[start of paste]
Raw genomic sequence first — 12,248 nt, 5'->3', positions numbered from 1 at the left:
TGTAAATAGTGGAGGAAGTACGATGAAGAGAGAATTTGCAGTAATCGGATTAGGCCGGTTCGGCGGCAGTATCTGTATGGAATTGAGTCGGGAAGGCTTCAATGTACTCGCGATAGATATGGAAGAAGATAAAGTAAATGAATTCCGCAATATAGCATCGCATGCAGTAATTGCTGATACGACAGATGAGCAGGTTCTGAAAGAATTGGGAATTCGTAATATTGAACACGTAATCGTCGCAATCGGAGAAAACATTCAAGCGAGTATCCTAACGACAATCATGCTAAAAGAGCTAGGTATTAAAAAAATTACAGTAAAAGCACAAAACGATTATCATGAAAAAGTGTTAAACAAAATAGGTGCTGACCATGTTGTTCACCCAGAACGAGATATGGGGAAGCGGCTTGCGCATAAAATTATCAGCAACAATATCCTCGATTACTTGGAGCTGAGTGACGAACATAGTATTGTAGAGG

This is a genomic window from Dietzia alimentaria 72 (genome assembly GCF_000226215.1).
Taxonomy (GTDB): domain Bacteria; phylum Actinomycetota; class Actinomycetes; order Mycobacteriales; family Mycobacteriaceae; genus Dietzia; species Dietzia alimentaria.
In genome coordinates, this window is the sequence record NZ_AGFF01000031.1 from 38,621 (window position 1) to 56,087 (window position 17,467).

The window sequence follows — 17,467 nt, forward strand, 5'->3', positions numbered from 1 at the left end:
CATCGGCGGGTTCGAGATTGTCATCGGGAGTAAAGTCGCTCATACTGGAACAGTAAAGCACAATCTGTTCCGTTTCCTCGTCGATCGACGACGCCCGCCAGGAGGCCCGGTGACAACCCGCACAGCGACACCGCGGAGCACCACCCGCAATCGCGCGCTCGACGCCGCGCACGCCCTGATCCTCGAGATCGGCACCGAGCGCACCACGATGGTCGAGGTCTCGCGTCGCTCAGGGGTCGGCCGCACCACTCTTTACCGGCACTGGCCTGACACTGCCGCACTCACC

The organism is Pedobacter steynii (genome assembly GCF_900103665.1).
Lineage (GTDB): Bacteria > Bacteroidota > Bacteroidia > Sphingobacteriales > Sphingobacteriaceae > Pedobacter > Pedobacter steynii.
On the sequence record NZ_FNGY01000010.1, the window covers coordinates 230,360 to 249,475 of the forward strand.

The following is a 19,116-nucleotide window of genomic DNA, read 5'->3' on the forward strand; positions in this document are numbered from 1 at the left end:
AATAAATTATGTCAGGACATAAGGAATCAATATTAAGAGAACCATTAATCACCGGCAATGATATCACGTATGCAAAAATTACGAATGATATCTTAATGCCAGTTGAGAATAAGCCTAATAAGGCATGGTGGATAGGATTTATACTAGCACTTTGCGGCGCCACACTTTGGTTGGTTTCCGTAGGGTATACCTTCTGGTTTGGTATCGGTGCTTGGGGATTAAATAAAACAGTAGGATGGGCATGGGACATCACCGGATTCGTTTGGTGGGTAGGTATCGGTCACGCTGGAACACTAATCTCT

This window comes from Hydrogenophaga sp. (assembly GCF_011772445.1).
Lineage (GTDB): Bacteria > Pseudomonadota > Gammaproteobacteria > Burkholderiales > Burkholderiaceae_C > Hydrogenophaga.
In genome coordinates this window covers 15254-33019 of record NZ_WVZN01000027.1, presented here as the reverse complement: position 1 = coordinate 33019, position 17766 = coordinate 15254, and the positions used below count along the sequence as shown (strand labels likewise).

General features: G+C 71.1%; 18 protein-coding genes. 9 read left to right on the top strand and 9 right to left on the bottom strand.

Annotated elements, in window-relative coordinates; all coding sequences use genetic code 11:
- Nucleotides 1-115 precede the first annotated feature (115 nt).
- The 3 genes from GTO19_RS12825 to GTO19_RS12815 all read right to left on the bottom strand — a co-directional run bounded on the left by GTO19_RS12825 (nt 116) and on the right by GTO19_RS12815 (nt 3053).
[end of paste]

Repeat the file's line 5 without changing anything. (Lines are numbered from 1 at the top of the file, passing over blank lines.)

In genome coordinates, this window is the sequence record NZ_AGFF01000031.1 from 38,621 (window position 1) to 56,087 (window position 17,467).